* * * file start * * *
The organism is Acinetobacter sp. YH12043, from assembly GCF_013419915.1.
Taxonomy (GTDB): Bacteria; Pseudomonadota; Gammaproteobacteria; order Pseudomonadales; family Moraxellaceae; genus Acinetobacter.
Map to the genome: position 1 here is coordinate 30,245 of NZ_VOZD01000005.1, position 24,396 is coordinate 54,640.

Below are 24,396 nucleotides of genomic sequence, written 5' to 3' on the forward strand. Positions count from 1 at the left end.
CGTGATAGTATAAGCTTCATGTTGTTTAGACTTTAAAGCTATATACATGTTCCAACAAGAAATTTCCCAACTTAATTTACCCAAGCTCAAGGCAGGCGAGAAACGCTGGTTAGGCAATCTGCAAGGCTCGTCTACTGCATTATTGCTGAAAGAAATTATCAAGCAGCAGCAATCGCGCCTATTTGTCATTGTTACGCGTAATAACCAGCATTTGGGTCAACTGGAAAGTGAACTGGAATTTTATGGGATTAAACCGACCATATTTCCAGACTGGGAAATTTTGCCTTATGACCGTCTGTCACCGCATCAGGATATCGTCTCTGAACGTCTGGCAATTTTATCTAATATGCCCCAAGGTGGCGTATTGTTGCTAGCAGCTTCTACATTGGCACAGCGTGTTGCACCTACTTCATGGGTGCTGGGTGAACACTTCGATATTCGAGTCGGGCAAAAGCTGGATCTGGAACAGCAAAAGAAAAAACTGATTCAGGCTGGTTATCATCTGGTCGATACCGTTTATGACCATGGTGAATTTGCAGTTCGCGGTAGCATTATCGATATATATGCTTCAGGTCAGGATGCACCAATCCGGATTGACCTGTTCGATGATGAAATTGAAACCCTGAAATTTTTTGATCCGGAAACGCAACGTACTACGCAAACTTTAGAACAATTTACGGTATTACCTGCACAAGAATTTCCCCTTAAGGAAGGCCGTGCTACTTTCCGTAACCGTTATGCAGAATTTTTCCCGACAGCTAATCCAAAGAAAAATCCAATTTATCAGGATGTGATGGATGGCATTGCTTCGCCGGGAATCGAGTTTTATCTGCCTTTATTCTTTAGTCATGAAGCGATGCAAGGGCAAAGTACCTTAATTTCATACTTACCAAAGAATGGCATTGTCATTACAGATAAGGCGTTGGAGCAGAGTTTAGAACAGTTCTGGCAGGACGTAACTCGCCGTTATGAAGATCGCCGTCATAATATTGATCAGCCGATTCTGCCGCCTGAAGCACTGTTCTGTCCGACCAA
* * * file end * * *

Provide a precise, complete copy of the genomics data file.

The organism is Acinetobacter sp. YH12043, from assembly GCF_013419915.1.
Taxonomy (GTDB): Bacteria; Pseudomonadota; Gammaproteobacteria; order Pseudomonadales; family Moraxellaceae; genus Acinetobacter.
Map to the genome: position 1 here is coordinate 30,245 of NZ_VOZD01000005.1, position 24,396 is coordinate 54,640.

Below are 24,396 nucleotides of genomic sequence, written 5' to 3' on the forward strand. Positions count from 1 at the left end.
CGTGATAGTATAAGCTTCATGTTGTTTAGACTTTAAAGCTATATACATGTTCCAACAAGAAATTTCCCAACTTAATTTACCCAAGCTCAAGGCAGGCGAGAAACGCTGGTTAGGCAATCTGCAAGGCTCGTCTACTGCATTATTGCTGAAAGAAATTATCAAGCAGCAGCAATCGCGCCTATTTGTCATTGTTACGCGTAATAACCAGCATTTGGGTCAACTGGAAAGTGAACTGGAATTTTATGGGATTAAACCGACCATATTTCCAGACTGGGAAATTTTGCCTTATGACCGTCTGTCACCGCATCAGGATATCGTCTCTGAACGTCTGGCAATTTTATCTAATATGCCCCAAGGTGGCGTATTGTTGCTAGCAGCTTCTACATTGGCACAGCGTGTTGCACCTACTTCATGGGTGCTGGGTGAACACTTCGATATTCGAGTCGGGCAAAAGCTGGATCTGGAACAGCAAAAGAAAAAACTGATTCAGGCTGGTTATCATCTGGTCGATACCGTTTATGACCATGGTGAATTTGCAGTTCGCGGTAGCATTATCGATATATATGCTTCAGGTCAGGATGCACCAATCCGGATTGACCTGTTCGATGATGAAATTGAAACCCTGAAATTTTTTGATCCGGAAACGCAACGTACTACGCAAACTTTAGAACAATTTACGGTATTACCTGCACAAGAATTTCCCCTTAAGGAAGGCCGTGCTACTTTCCGTAACCGTTATGCAGAATTTTTCCCGACAGCTAATCCAAAGAAAAATCCAATTTATCAGGATGTGATGGATGGCATTGCTTCGCCGGGAATCGAGTTTTATCTGCCTTTATTCTTTAGTCATGAAGCGATGCAAGGGCAAAGTACCTTAATTTCATACTTACCAAAGAATGGCATTGTCATTACAGATAAGGCGTTGGAGCAGAGTTTAGAACAGTTCTGGCAGGACGTAACTCGCCGTTATGAAGATCGCCGTCATAATATTGATCAGCCGATTCTGCCGCCTGAAGCACTGTTCTGTCCGACCAA